Companies operating in the autonomous car field are springing up like mushrooms after the rain,
..but mushrooms are supposed to be consumers of bullshit...
This week at Nvidia's GPU Technology Conference (GTC) in Silicon Valley, the chip slinger claimed its Drive Constellation – a server and software combo designed to give self-driving cars a virtual world where they can play without harming any of those squishy humans – is now available. The technology was previously teased in …
Unless you're going to try and make me believe that these virtual training worlds contain perfect replicas of sun glare, intense rain, snow and potholes in inconvenient areas ?
The only thing these virtual worlds are, at best, going to do is guarantee that the vehicles will run okay in perfect conditions - which is already something, I guess, but not enough.
Considering that it is a virtual world, what makes you think that the above are unmanageable?
Sun glare is a visibility inhibitor in a specific direction - reducing view distance towards the virtual sun will handle it,
Intense rain is another visibility inhibitor, as is (falling) snow - reduce the view distance of the simulated car again.
Snow/ice on the road is a modifier to the coefficient of friction - have a variable changing unexpectedly
Awkward potholes can be inserted for maximum awkwardidity or virtual road surfaces could just have a "council budget" slider - all modifiable parameters.
On top of that, autonomous vehicles do not need to be perfect before they are better than humans, they just need to be better than humans to be better than humans.
Even if it manages all those environmental factors, it will never contain human drivers, human pedestrians, and the most difficult to simulate; the completely erratic Cambridge cyclist.
And autonomous vehicles do need to be perfect not just better. Humans can believe in the failings of other humans, they will never accept deaths caused by computers.
No real world test can expose a driver or a pilot to all the truly dangerous scenarios and fringe cases without creating casualties. That is why commercial pilots train on simulators as well as real planes.
It is also unlikely that any simulation will be good enough on it's own, but it would be a good thing if all self driving prototypes had to first master a simulated environment before real world road testing.
A simulation can't possibly replicate all the myriad situations that car drivers face daily
Prove it. For that matter, prove that the car driver of your choice - you, say - is not already operating in a simulation.
I'm not a fan of autonomous vehicles, but this sort of objection is simply foolish. "Heavier-than-air flying machines are impossible!"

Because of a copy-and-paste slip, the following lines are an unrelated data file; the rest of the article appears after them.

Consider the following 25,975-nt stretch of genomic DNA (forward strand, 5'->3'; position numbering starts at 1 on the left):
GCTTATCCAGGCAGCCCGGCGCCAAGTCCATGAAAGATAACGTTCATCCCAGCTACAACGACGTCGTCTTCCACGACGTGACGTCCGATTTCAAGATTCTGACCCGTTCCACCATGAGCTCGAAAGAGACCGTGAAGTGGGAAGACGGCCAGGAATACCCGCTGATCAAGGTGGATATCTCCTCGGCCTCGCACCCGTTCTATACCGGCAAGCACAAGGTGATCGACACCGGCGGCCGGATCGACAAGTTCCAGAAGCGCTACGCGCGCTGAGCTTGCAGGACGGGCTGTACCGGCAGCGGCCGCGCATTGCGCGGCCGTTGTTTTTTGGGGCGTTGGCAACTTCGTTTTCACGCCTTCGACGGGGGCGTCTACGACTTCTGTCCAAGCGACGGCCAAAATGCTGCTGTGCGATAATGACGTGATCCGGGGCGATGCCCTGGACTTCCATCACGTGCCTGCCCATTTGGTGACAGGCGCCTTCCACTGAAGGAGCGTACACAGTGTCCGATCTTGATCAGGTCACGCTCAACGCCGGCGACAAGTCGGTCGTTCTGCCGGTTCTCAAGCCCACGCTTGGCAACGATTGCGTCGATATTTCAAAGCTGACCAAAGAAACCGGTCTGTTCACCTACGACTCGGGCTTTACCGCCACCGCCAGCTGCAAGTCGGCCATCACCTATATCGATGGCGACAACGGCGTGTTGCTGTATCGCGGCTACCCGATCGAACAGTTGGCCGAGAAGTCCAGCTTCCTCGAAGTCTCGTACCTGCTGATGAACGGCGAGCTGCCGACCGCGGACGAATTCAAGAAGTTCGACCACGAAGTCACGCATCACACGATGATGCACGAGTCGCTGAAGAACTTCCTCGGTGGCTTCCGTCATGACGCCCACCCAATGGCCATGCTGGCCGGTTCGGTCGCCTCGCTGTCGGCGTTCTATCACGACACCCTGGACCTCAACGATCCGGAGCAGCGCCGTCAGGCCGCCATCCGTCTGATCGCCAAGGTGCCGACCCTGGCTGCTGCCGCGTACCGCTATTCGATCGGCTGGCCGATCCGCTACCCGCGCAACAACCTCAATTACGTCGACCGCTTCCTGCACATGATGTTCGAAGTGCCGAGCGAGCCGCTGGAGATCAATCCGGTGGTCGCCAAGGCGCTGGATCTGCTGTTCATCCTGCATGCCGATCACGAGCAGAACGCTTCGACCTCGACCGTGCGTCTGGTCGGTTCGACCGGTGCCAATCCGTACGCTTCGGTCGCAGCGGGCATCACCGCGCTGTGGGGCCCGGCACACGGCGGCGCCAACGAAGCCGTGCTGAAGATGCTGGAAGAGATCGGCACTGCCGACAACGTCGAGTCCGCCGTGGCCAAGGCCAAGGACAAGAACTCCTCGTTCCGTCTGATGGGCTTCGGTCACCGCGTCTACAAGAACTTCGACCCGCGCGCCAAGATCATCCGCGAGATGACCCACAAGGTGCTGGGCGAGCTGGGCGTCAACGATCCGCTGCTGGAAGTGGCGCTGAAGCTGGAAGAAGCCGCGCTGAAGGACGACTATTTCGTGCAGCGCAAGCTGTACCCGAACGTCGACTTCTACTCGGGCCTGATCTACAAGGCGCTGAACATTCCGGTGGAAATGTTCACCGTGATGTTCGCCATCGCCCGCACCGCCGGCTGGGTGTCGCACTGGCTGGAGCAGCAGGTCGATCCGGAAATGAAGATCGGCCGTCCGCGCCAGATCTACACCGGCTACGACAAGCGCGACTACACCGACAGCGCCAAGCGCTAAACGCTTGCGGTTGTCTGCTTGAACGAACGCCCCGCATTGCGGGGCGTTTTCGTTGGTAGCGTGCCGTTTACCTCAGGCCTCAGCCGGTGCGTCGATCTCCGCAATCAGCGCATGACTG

There are some postulates which we have good arguments for rejecting as impossible. Violating thermodynamics, say, or faster-than-light communications (much less travel). That doesn't mean it's inconceivable that we're wrong about them - obviously people conceive that possibility routinely - but we have both theoretical and practical justifications for them, and we can extrapolate nasty consequences which we'd probably have noticed if significant counterexamples happened to occur in our neighborhood.
Beyond that, declaring impossibility is a fool's game.
This technology and ones similar to it are ready to train people who are getting ready to drive in other countries.
Simply said, a service to learn how to drive before you arrive.
Would somebody please do this. As someone residing in the US, the idea of driving in the UK scares the crap out of me, but I'd really like to vacation there.
Sounds a great idea!
This is in no way meant to be rude or disparaging, but I think you will find that in general the standard of driving in the UK is better than in the US, particularly outside of the big cities, so once you get over driving on the wrong side of the road, you should be fine.
I've never bothered trying to drive in the UK myself, despite having been there quite a few times; but I know many people from the US who have. My father did, on his first trip over, and managed to drive from a car hire somewhere in London to Wales and then to and around Cumbria with only one hitch.
The hitch being arriving in Wales when we were supposed to be driving to Cumbria.
But other than that it was fine. Over the course of a week or so he tackled everything from motorways to single-lane mountain passes without incident.
Some years back I'd have cautioned US drivers that they'd better be conversant with a manual transmission, but automatics are becoming more and more common. (Oh, well.)
And we have roundabouts (aka "traffic circles", or in some parts of the US "rotaries") in the US too. There are more of them in the UK, and they vary more in size, but mainly you have to remember to go around them in the correct direction.
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